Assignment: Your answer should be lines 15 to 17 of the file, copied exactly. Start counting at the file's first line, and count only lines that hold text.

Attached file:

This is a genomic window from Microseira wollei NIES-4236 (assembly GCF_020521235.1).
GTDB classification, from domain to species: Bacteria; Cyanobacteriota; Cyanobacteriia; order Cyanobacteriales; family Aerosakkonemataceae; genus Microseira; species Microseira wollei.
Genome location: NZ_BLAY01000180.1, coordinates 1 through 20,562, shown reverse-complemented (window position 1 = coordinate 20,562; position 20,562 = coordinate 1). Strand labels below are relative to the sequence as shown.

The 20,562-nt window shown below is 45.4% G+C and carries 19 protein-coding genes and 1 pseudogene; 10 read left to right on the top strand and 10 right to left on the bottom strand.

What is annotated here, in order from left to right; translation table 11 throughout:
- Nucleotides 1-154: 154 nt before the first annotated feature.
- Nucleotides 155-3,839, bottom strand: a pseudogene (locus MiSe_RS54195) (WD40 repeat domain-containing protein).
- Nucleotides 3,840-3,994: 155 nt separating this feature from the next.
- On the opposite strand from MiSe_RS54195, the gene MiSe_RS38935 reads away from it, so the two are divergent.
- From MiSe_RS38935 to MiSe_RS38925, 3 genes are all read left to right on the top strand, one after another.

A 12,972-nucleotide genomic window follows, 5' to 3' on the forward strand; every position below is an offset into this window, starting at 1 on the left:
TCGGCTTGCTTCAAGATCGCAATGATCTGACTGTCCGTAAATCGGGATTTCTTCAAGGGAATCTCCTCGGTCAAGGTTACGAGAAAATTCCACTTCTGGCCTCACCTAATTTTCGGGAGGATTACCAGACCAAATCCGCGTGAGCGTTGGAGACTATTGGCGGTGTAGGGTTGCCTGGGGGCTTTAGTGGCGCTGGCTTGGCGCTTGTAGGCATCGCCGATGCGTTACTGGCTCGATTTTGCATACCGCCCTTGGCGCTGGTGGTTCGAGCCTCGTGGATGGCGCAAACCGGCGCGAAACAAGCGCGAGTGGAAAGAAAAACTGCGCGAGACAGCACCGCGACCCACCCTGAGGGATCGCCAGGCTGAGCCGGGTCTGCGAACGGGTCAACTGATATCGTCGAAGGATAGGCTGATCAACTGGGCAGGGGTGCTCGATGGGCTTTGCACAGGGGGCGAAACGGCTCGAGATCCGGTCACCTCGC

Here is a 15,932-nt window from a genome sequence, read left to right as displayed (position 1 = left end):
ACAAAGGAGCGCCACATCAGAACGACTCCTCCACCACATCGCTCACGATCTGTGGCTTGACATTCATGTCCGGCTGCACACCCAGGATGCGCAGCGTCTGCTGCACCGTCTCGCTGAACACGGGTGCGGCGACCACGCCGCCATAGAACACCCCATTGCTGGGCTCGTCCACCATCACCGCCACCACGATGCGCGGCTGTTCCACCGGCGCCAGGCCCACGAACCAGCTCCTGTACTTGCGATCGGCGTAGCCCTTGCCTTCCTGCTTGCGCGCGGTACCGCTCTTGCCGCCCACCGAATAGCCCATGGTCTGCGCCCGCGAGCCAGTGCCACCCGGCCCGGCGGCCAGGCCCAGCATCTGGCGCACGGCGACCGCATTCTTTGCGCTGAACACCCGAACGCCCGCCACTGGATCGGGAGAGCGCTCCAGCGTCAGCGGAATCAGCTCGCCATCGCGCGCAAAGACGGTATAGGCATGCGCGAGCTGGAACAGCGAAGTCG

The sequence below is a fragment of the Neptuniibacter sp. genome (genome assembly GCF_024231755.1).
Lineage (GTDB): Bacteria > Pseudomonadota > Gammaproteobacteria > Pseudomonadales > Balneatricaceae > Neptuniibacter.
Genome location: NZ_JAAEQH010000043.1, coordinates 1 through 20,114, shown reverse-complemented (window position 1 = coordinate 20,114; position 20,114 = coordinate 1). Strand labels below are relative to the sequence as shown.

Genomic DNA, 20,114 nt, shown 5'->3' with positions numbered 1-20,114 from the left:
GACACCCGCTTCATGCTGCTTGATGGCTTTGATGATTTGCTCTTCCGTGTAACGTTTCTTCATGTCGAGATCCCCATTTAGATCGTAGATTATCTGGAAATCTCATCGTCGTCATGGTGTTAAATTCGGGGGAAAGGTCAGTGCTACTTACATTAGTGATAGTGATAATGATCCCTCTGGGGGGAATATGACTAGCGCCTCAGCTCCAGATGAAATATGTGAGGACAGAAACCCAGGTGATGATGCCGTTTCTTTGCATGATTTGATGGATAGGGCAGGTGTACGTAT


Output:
The sequence below is a fragment of the Neptuniibacter sp. genome (genome assembly GCF_024231755.1).
Lineage (GTDB): Bacteria > Pseudomonadota > Gammaproteobacteria > Pseudomonadales > Balneatricaceae > Neptuniibacter.
Genome location: NZ_JAAEQH010000043.1, coordinates 1 through 20,114, shown reverse-complemented (window position 1 = coordinate 20,114; position 20,114 = coordinate 1). Strand labels below are relative to the sequence as shown.